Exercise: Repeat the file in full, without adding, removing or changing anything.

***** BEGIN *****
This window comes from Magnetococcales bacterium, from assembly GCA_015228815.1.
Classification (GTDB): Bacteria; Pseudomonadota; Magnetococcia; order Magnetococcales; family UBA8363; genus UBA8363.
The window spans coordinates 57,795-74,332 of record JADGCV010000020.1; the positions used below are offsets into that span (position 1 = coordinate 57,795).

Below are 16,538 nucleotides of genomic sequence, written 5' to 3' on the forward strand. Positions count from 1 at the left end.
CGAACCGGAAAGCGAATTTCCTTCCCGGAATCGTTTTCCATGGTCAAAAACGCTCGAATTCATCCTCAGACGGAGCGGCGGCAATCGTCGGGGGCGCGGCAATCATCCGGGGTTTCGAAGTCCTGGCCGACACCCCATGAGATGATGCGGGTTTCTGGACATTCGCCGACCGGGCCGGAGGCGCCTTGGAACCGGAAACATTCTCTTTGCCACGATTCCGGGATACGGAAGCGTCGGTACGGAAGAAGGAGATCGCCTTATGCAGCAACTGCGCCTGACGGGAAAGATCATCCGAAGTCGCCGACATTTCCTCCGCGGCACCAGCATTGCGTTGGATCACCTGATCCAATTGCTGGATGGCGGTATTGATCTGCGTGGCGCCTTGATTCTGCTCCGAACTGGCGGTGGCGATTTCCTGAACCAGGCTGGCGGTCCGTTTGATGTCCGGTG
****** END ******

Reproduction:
This window comes from Magnetococcales bacterium, from assembly GCA_015228815.1.
Classification (GTDB): Bacteria; Pseudomonadota; Magnetococcia; order Magnetococcales; family UBA8363; genus UBA8363.
The window spans coordinates 57,795-74,332 of record JADGCV010000020.1; the positions used below are offsets into that span (position 1 = coordinate 57,795).

Below are 16,538 nucleotides of genomic sequence, written 5' to 3' on the forward strand. Positions count from 1 at the left end.
CGAACCGGAAAGCGAATTTCCTTCCCGGAATCGTTTTCCATGGTCAAAAACGCTCGAATTCATCCTCAGACGGAGCGGCGGCAATCGTCGGGGGCGCGGCAATCATCCGGGGTTTCGAAGTCCTGGCCGACACCCCATGAGATGATGCGGGTTTCTGGACATTCGCCGACCGGGCCGGAGGCGCCTTGGAACCGGAAACATTCTCTTTGCCACGATTCCGGGATACGGAAGCGTCGGTACGGAAGAAGGAGATCGCCTTATGCAGCAACTGCGCCTGACGGGAAAGATCATCCGAAGTCGCCGACATTTCCTCCGCGGCACCAGCATTGCGTTGGATCACCTGATCCAATTGCTGGATGGCGGTATTGATCTGCGTGGCGCCTTGATTCTGCTCCGAACTGGCGGTGGCGATTTCCTGAACCAGGCTGGCGGTCCGTTTGATGTCCGGTG